Thank you to the Bicycling Club of Milledgeville, Chainbuster Racing, and everyone who made the Red Clay Ramble possible.  I had a blast and look forward to next year!

Wednesday, August 12, 2015

Cycling Mojo

Form comes and goes, but it sure can be frustrating when it’s not there.  For most of this season of Tuesday Worlds, I haven’t been able to hang with the group.  I think I know why.

All along as I trained for RAAM earlier this year, I was working toward two conflicting goals: endurance and intensity.  I needed endurance for my portion of the total distance (1/4 of 3,000 miles = 750 miles), but I also needed to ride as hard as possible on each 30-minute leg I raced.  Ultimately, I focused more on endurance, which turned out to be the right call for RAAM.

After RAAM, I did some interval training to prepare for two late-season time trials (TTs).  On July 25 I raced in the Georgia Cycling Gran Prix TT in the women’s Cat 3-4 division.  I placed 2nd, finishing behind a Cat 3.  It wasn’t close between the two of us, and my time was comparable to last year; I was satisfied.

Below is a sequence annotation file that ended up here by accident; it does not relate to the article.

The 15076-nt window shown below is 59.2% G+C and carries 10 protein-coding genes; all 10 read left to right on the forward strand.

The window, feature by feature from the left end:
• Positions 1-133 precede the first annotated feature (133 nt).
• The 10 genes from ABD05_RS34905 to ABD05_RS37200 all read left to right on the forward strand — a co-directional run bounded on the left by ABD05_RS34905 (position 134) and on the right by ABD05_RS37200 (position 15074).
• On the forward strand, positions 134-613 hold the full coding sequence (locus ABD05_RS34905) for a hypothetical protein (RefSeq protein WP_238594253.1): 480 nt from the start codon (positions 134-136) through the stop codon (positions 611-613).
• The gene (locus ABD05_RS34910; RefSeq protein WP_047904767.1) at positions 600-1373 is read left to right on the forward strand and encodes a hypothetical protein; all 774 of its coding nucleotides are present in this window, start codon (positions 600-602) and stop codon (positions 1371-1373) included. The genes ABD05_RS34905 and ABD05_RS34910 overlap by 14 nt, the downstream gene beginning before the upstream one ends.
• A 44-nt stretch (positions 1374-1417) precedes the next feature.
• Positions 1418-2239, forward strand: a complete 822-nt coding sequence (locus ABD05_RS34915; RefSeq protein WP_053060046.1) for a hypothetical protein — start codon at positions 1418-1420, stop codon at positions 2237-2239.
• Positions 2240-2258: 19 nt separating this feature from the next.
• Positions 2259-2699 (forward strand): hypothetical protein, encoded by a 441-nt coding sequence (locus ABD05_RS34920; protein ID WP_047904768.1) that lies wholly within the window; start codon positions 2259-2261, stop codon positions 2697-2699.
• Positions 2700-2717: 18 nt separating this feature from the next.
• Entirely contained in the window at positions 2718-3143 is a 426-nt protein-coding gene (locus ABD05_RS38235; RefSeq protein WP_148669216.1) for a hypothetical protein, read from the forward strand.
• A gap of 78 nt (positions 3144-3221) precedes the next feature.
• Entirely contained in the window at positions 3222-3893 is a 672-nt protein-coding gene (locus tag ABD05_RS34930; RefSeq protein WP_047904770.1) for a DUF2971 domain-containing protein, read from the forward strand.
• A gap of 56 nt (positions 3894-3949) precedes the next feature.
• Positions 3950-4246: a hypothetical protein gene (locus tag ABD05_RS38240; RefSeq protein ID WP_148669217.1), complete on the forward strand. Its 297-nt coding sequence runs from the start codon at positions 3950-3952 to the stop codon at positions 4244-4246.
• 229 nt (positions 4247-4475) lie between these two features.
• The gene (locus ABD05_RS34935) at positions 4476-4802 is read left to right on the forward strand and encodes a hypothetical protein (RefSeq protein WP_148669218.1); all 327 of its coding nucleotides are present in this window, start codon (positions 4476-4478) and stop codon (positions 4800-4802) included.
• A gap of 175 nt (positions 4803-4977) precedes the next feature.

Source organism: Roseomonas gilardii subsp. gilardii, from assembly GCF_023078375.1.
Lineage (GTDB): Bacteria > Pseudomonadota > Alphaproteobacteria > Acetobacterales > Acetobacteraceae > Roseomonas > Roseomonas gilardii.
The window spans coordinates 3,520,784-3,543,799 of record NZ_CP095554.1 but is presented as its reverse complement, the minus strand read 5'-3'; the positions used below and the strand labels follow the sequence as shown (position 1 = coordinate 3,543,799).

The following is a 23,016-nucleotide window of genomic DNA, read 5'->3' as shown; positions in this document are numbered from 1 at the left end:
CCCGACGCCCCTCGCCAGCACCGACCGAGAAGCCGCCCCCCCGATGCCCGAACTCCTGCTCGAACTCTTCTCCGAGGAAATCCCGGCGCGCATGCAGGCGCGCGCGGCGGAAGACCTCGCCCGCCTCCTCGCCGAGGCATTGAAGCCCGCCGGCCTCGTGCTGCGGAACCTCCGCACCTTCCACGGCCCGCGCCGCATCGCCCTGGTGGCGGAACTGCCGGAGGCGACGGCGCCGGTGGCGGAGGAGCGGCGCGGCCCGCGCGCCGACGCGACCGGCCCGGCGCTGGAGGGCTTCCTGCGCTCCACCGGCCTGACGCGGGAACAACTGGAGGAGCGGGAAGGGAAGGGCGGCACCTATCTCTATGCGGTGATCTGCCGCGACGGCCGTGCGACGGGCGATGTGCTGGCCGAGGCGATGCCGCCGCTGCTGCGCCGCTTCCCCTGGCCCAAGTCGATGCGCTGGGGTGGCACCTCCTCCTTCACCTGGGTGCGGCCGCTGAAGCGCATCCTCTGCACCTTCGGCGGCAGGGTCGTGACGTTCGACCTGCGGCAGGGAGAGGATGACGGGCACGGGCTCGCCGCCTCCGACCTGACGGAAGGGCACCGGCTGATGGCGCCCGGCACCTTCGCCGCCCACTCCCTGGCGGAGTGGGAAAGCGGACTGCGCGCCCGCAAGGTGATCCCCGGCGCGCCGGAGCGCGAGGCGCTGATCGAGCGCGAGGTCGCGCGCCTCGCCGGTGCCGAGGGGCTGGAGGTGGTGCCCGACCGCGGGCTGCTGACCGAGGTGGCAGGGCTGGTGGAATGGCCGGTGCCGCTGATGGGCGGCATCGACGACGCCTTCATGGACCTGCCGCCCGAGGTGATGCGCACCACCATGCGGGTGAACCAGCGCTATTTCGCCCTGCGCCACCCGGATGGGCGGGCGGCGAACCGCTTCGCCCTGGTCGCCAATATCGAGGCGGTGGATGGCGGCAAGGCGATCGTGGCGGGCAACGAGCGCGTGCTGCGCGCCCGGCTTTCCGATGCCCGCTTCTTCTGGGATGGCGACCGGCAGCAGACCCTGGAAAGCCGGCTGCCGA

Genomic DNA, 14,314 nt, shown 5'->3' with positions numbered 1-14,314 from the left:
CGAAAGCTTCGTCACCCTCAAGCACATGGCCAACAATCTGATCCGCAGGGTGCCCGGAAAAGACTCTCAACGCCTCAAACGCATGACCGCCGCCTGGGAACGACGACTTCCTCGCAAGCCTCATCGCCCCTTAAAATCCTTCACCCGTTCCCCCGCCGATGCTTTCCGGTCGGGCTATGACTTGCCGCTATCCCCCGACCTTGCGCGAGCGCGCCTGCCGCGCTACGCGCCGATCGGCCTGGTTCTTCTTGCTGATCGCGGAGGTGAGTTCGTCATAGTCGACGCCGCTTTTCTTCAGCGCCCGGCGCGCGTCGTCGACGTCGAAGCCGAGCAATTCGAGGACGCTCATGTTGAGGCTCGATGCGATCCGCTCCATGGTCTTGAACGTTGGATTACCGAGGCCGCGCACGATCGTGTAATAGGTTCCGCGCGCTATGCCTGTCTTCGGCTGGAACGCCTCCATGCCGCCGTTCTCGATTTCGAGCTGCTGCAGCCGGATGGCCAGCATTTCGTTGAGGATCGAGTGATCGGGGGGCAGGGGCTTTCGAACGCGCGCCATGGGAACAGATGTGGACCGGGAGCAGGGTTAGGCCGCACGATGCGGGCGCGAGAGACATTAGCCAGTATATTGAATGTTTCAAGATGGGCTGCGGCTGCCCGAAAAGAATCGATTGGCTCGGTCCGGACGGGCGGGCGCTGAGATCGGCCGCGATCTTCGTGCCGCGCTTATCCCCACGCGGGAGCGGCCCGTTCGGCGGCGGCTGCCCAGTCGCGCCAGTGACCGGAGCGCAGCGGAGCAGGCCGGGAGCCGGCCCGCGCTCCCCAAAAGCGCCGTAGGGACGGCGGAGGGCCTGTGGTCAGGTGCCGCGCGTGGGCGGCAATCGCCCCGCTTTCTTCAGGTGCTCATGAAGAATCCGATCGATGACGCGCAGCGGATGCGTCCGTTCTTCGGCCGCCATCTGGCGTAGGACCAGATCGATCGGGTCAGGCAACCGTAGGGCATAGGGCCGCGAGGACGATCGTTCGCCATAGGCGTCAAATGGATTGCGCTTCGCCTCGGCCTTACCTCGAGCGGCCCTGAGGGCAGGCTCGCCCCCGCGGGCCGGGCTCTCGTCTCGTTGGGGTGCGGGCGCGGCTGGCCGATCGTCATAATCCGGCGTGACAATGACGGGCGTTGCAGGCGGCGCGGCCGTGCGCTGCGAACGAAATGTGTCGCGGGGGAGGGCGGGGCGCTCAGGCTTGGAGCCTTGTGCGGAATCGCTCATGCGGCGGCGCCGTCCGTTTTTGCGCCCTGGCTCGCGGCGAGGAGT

My bigger race was a week later on August 1, the state TT championship.  The previous two years, I won the women’s Cat 4 state TT championship.  I’m still a Cat 4, but this year I decided to race in the women’s Cat 3 division.  I wanted to challenge myself, and I thought it would be pretty uncool to win the Cat 4 championship again.  (This year’s time would have, in fact, put me in 1st place for Cat 4.)  USA Cycling rules allow cyclists to race TTs in a higher cat (which is actually a lower number – kind of confusing).  I think that’s because TTs don’t count toward your classification; only mass-start races (road races and crits) do.  Because I gave up mass-start racing after my serious crash a few years ago, I’ll never be able to cat up.  (My epitaph should be: Cat 4 4-ever.)  Racing Cat 3 at this year’s state TT championship went as well as I could have hoped for.  I was on the podium (3rd), and I improved my time on the course by almost 30 seconds over last year.  Not bad, particularly considering that I didn’t do nearly as much TT training this year as usual.